Turkey has forcibly returned dozens of Afghans despite Taliban persecution risk
Turkey’s forcible return of around 30 Afghan asylum-seekers just hours after the European Union-Turkey refugee deal came into force shows that implementing the deal risks refugees’ lives, Amnesty International said today.
Amnesty has received credible information indicating that Turkey violated European and international law by forcibly returning the asylum-seekers, who fear attacks by the Taliban, to Kabul without granting them access to asylum procedures.
John Dalhuisen, Amnesty International’s Director for Europe and Central Asia, said:
“The ink wasn’t even dry on the EU-Turkey deal when several dozen Afghans were forced back to a country where their lives could be in danger. This latest episode highlights the risks of returning asylum-seekers to Turkey – and the knock-on effects the deal is likely to have for refugees transiting through Turkey. It’s like watching a train wreck in slow motion.
“Returns to Turkey cannot proceed on the basis that Turkey is a safe country for refugees. The EU should adopt an independent resettlement plan and work with its partner Turkey to end the abuse of refugee rights.”
At 23:40pm last Friday (18 March), a few hours after EU and Turkish leaders signed the much-publicised deal in Brussels, Amnesty received a panicked call from an Afghan asylum-seeker, “H.R.” [initials changed for security reasons]. He said he was on a plane in Istanbul, and he called again around an hour later during the flight’s layover in Ankara. He said he was being forcibly returned to Kabul along with around 30 other Afghan women, men and children, after their requests to apply for asylum in Turkey were refused.
H.R. said that he had been part of a group trying to reach Greece by boat. They were apprehended by the Turkish coastguard and then detained in the western coastal city of İzmir. After five days in detention, he said he was physically forced to put his thumbprint on a document “agreeing” to a voluntary return to Afghanistan. He was not given a copy of the document. He told Amnesty by phone:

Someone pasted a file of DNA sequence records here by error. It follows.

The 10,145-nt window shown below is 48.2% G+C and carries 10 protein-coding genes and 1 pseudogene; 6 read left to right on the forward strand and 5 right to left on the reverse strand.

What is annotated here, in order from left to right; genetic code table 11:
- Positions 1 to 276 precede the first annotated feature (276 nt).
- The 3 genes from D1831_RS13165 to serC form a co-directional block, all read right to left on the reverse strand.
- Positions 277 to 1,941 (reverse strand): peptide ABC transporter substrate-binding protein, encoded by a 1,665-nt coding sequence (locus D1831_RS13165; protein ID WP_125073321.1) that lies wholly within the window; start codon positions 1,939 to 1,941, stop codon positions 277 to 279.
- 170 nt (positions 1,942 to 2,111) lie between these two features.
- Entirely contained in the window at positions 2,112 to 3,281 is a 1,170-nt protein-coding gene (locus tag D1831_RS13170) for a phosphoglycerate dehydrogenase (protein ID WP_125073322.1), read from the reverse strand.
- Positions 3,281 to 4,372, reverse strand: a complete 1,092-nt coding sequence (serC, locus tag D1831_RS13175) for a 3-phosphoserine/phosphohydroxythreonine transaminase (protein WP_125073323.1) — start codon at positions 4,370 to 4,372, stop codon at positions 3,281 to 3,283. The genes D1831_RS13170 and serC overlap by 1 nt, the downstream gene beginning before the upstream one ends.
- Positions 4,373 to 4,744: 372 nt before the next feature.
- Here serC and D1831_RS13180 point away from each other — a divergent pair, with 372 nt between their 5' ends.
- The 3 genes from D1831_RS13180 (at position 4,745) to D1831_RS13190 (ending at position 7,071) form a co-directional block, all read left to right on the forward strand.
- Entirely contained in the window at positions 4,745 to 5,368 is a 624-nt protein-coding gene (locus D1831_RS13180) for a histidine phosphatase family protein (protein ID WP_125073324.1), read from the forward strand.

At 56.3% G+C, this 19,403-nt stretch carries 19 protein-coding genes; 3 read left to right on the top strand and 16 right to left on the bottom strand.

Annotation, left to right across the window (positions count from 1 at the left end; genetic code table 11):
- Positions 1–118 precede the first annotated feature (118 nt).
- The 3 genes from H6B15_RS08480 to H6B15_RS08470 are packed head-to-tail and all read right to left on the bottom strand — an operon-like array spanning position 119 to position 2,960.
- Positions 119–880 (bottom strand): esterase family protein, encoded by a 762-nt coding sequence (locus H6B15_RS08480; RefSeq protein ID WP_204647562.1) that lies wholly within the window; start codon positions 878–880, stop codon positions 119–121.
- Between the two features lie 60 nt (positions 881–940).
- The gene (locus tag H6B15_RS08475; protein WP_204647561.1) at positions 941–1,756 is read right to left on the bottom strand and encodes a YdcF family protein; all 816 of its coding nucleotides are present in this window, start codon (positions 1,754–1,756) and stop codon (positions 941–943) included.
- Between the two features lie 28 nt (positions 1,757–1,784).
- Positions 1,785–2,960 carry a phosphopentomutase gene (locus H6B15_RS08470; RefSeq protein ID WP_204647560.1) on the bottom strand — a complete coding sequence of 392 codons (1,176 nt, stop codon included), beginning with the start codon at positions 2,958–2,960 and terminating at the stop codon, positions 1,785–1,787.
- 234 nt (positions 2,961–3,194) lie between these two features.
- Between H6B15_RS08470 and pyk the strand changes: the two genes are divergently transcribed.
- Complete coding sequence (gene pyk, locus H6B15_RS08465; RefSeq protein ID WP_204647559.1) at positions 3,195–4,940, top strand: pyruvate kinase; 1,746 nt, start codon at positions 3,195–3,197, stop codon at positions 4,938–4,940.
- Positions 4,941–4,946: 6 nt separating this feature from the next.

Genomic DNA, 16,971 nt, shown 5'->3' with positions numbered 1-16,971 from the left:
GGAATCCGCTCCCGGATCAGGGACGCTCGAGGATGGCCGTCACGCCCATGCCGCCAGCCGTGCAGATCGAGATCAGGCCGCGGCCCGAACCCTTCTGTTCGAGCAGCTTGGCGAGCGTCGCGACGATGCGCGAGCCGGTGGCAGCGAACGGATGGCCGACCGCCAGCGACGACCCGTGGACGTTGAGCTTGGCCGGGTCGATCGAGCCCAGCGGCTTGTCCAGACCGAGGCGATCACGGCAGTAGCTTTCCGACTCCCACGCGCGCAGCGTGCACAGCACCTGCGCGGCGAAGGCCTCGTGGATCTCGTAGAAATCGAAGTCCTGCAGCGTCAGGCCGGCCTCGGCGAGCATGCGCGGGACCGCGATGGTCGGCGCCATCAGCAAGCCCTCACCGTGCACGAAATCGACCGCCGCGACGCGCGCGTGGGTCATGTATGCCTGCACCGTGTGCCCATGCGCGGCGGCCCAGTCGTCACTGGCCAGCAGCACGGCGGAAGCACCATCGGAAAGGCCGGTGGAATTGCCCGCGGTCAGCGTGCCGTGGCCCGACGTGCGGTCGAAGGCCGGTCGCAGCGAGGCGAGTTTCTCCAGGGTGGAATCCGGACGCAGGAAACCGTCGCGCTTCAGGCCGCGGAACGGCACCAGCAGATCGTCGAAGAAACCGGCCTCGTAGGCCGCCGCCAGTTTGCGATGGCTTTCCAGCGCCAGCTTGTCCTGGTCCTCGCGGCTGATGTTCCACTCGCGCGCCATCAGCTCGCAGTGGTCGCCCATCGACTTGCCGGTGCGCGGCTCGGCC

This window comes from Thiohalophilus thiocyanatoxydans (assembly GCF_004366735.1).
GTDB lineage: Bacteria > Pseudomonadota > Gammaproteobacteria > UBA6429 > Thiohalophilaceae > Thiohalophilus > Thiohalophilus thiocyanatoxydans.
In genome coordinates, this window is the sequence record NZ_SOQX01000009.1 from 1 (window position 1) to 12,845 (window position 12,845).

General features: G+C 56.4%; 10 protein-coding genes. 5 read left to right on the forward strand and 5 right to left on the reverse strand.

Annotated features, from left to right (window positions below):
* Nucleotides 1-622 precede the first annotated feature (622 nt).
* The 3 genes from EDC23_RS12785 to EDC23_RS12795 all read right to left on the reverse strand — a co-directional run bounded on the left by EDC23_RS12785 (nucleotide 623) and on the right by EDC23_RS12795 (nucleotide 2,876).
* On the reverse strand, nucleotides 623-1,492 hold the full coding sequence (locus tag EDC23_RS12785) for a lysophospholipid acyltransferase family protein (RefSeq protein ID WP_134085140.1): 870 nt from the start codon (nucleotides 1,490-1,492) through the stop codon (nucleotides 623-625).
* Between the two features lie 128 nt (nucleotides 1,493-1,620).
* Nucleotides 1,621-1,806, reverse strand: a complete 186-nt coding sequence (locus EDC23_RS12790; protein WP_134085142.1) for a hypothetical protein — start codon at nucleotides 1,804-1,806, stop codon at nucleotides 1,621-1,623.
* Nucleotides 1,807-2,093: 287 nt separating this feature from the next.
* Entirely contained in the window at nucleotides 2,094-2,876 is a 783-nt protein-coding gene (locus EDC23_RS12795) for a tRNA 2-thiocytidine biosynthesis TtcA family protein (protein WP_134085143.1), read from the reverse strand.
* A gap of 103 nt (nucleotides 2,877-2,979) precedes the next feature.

“We don’t want to go back because we are in danger in Afghanistan. If we go back, we will be killed by the Taliban.”
The flight from Ankara to Kabul left at 1:30am on Saturday 19 March. Amnesty has seen a photo of H.R.’s boarding pass, as well as a travel document issued by the Afghan authorities in Turkey, apparently showing that he was “deported because of illegal entry [to Turkey]”.
Although H.R. responded to messages at midday on Sunday in Kabul, subsequent attempts to reach him have failed and his phone appears to have been switched off.
When contacted by Amnesty about the returns, the Turkish Directorate General of Migration Management acknowledged the return of 27 Afghans, but insisted that all were returned voluntarily and that none had requested asylum.
The events described by H.R. are identical to forced returns from Turkey and other abuses documented by Amnesty in a report in December last year. The organisation found that refugees and asylum-seekers were apprehended at Turkey’s western border, detained without access to lawyers, and then forcibly returned to Syria and Iraq after being made to sign “voluntary return” papers. At the time the European Commission responded that it would keep this “serious matter under review”, however it is still not acknowledging the violations as documented by Amnesty.
In recent months, growing numbers of refugees intercepted en route to Greece have been transferred to the EU-funded Erzurum Removals Centre, from which they have been forcibly returned to their countries of origin without access to lawyers and asylum proceedings. Without any human rights benchmarks or independent monitoring of the EU-Turkey deal’s implementation, there is no guarantee that such abuses will not be repeated.
While Turkish law protects the right of asylum-seekers to apply for asylum from detention, Amnesty has documented many cases where this right has not been granted in practice. Asylum applications for people who remain within Turkey are rarely processed in practice. Amnesty has repeatedly made freedom of information requests regarding the number of claims processed by the Turkish authorities and the number of people provided with refugee status. The authorities have repeatedly refused to provide this information on the grounds that it is “confidential”.